Save the baby code
Code reviews are both a standard part of the development process and the biggest wasted resource in software engineering.
Approaches vary from face-to-face discussions to online systems like Review Board. They share two things: They’re arguably the most effective way to assess code quality, and they’re expensive.
Yet even as we pay experts to evaluate the actual code, we manage with metrics like code-coverage and defect counts that provide indirect (and possibly delayed) signals about its health. If we could somehow quantify those reviews, the insights could lead to improvement.
Faced with a similar problem, Virginia Apgar published in 1953 a paper titled: “A Proposal for a New Method of Evaluation of the Newborn Infant” that changed obstetrics and neo-natal practice around the world. She did it by devising a simple, 10 point scale that rated newborns on five categories like muscle tone, color etc, awarding 0 to 2 points for each.
In the words of Atul Gawande, Apgar’s score ”turned an intangible and impressionistic clinical concept- the health of newborn babies- into numbers that people could collect and compare.” This led to two kinds of innovations: One produced new techniques to save babies with low scores; the second brought advances that led to increased average scores. The result was a 16X improvement in infant mortality and 140,000 lives saved each year in the US alone.
To do this, Apgar first demonstrated that her score was a true measure of newborn health. She divided 2,096 newborns into three groups according to their scores. Mortality for the middle group was an order of magnitude worse than the best group, while the lowest group’s mortality was an order of magnitude worse still:
- Infants receiving 0, 1 or 2 scores: 14%
- Infants receiving 3, 4, 5, 6, 7 scores: 1.1%
- Infants receiving 8, 9, 10 scores: 0.13%
Having established the score’s effectiveness, she went on to demonstrate the advantages of one technique over another by comparing the scores they produced. The results for ways to deliver anesthesia, for example
- Spinal anesthesia: 8.0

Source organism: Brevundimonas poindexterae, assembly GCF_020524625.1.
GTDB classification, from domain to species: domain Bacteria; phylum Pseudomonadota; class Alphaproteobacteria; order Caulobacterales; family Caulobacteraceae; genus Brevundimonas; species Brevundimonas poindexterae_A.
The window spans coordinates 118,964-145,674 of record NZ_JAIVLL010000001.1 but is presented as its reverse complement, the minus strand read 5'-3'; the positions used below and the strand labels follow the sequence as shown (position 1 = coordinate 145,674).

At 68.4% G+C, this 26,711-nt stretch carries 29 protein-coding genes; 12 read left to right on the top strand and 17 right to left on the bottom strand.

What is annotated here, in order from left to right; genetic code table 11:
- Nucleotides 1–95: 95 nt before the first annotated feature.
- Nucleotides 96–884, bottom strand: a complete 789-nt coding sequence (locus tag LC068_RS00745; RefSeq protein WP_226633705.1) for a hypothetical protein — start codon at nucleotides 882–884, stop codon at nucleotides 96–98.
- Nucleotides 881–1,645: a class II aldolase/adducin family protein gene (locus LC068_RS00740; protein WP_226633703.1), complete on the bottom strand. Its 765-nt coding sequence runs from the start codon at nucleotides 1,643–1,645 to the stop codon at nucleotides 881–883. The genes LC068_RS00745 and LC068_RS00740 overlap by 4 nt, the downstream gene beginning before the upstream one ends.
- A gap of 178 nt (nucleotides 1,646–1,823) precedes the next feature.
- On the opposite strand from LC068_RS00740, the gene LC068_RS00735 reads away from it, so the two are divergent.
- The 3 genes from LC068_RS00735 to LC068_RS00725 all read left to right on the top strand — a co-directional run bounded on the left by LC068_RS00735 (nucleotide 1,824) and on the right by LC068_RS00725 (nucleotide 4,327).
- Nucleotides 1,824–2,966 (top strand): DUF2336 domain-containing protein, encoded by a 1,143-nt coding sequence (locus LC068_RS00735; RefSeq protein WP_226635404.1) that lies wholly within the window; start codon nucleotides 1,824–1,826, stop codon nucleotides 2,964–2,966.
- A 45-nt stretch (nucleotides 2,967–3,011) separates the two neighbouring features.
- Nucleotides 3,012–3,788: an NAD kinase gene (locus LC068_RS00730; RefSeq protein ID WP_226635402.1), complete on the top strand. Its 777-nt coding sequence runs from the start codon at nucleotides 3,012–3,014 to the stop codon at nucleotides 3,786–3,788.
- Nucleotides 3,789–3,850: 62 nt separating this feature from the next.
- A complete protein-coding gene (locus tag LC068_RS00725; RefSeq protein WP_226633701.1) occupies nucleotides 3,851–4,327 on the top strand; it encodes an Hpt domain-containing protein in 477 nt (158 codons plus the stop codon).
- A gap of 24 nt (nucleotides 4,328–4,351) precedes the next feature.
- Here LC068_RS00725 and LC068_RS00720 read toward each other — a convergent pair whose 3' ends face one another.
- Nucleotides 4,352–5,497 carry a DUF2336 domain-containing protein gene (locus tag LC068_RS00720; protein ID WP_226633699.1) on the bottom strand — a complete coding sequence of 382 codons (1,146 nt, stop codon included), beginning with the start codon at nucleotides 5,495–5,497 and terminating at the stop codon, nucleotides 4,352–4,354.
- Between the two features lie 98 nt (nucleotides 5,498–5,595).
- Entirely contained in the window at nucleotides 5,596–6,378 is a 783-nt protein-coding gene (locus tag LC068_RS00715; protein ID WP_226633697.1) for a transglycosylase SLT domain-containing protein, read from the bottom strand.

- General anesthesia: 5.0
- Epidural or caudal: 6.3
showed clear differences between the techniques. The result was was the widespread adoption of the rating system and ongoing competition among doctors, hospitals and researchers for improved scores.
What does this have to do with code reviews? The health of newborn code is also an “intangible and impressionistic” concept. It needs an Apgar score so that teams can learn and improve.
There are complications: First, a baby is a baby, but checkins vary from a one-line bug fix to a huge body of code. This can potentially be addressed by normalizing scores with respect to the amount of code reviewed. Second, no single attribute of code health is as unambiguous as death. This is more troubling, but it can be approached the way Apgar approached infant health: devising a score and comparing it to actual results. In this case, the results might be defect counts and other measures of quality.
Here is my first pass based on conversations with a few hackers: First, I would measure correctness as a raw count of identified defects. For the remaining criteria, I would assign a rating of 0, 1 or 2 points. The categories are:
- Readability: (Inadequately documented or poor naming, Acceptable or NA, Clearly documented, well-chosen names)
- Test coverage: (Inadequate, NA or marginal, Fully covered)
- Simplicity: (More complex than necessary, Acceptable or NA, Complexity appropriate to requirements)
- Performance: (Inadequate and material, NA or Immaterial, Appropriate to requirements)
- Reuse (Inadequate or inappropriate use of existing code, NA, Appropriate use of existing code.
Like babies and their Apgar scores, the code would be rated twice: Once on first submission and once with approval (unless, of course, it was approved on first review).
Other, better approaches are possible. What would you do?
By themselves the scores do nothing to improve your process, just as Apgar scores alone don’t improve an infant’s health. The important step, one that will challenge your knowledge and creativity, is to relate them to your other data, understand what this tells you about your process and invent ways to improve things.